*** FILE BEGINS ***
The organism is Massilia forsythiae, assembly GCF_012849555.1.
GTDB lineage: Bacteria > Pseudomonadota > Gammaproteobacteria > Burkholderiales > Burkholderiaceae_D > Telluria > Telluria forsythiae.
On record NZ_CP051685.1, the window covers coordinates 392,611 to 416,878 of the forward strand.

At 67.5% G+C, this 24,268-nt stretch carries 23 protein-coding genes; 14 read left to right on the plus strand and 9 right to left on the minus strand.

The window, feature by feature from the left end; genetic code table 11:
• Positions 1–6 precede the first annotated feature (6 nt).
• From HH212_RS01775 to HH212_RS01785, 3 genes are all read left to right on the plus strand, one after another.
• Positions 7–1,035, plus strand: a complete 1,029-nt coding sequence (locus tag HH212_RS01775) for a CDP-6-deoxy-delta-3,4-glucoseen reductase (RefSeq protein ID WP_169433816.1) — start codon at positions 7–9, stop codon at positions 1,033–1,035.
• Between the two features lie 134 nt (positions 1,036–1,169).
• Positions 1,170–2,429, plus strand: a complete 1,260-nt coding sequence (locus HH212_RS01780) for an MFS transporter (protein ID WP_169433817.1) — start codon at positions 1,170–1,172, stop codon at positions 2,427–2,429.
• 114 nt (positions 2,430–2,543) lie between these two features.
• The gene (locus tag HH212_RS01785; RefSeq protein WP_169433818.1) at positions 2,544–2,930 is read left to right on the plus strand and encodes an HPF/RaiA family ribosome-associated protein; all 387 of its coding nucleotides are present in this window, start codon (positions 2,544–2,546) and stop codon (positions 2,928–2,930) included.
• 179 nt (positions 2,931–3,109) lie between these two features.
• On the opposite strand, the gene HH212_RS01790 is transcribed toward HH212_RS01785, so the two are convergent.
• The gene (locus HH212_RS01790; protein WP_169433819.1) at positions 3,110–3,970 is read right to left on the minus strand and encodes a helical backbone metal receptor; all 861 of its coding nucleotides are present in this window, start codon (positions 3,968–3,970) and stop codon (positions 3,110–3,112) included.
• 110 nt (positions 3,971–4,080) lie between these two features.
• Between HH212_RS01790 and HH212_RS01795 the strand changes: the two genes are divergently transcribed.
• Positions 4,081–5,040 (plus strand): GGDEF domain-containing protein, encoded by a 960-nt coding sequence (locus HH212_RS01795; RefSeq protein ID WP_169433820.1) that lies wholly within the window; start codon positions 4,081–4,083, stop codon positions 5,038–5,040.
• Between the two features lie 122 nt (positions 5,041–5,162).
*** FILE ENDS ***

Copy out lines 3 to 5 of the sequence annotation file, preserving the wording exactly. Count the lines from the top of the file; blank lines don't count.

On record NZ_CP051685.1, the window covers coordinates 392,611 to 416,878 of the forward strand.

At 67.5% G+C, this 24,268-nt stretch carries 23 protein-coding genes; 14 read left to right on the plus strand and 9 right to left on the minus strand.

The window, feature by feature from the left end; genetic code table 11: